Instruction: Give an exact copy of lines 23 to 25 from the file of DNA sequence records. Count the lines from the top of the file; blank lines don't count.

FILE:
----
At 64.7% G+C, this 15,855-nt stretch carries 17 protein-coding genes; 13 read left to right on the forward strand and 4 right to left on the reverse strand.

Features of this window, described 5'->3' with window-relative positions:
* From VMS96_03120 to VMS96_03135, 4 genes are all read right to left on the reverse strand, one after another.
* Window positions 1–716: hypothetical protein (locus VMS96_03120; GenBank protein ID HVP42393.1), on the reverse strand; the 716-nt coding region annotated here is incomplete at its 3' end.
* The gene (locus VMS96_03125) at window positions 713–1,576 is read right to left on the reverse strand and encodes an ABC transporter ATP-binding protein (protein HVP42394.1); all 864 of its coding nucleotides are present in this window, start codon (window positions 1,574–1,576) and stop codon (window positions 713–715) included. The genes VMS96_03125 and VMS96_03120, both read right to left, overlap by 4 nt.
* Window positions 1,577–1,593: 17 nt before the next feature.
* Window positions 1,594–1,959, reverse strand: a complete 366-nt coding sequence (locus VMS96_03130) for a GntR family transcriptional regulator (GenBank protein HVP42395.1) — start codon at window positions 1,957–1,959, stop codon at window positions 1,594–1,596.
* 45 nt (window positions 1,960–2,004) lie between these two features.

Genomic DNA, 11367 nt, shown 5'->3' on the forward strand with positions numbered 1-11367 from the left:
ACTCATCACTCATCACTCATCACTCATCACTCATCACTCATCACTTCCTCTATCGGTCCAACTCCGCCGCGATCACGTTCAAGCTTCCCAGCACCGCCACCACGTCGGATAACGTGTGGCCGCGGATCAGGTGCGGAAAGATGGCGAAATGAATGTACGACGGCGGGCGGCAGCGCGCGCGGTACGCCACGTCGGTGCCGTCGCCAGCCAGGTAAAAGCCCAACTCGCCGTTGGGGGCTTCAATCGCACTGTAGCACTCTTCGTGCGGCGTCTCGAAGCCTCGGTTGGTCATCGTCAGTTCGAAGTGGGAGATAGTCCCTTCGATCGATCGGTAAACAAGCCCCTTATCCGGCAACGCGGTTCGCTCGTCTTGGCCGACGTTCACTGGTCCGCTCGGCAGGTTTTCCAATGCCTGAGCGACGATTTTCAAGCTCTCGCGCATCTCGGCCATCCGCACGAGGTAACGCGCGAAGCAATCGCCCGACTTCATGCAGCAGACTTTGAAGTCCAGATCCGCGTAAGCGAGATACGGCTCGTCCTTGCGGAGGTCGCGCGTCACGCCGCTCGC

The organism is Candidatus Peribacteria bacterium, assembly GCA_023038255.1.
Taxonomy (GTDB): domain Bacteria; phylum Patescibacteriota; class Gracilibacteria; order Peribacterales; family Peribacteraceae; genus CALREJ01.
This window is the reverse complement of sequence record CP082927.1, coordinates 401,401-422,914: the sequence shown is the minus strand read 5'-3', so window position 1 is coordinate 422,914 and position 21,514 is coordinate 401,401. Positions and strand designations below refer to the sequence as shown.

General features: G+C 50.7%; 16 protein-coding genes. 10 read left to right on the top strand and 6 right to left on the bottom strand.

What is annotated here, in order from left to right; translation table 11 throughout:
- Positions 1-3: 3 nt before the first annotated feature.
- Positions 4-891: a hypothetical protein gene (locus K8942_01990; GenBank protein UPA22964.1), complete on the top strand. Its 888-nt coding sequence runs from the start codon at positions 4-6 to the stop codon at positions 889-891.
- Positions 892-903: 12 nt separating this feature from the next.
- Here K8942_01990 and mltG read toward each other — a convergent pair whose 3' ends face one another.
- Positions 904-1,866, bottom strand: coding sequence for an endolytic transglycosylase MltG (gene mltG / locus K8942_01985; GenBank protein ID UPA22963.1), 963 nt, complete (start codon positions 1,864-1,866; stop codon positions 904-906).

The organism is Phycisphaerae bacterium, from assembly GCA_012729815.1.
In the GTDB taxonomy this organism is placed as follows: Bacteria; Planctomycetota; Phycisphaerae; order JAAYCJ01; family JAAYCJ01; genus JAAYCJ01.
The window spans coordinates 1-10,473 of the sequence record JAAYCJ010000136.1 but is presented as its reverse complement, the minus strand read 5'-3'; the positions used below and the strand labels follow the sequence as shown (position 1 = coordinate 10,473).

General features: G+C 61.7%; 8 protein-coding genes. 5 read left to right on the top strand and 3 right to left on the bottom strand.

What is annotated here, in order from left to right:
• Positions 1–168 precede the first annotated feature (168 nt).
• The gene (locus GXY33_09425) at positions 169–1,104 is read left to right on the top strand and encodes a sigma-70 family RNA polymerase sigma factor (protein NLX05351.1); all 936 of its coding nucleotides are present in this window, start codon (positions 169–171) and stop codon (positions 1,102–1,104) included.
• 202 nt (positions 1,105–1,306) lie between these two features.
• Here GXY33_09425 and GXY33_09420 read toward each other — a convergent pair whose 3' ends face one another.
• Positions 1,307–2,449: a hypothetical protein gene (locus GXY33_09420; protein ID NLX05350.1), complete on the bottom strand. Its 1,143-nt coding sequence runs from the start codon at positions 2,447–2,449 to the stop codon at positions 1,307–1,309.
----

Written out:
The window spans coordinates 1-10,473 of the sequence record JAAYCJ010000136.1 but is presented as its reverse complement, the minus strand read 5'-3'; the positions used below and the strand labels follow the sequence as shown (position 1 = coordinate 10,473).

General features: G+C 61.7%; 8 protein-coding genes. 5 read left to right on the top strand and 3 right to left on the bottom strand.

What is annotated here, in order from left to right: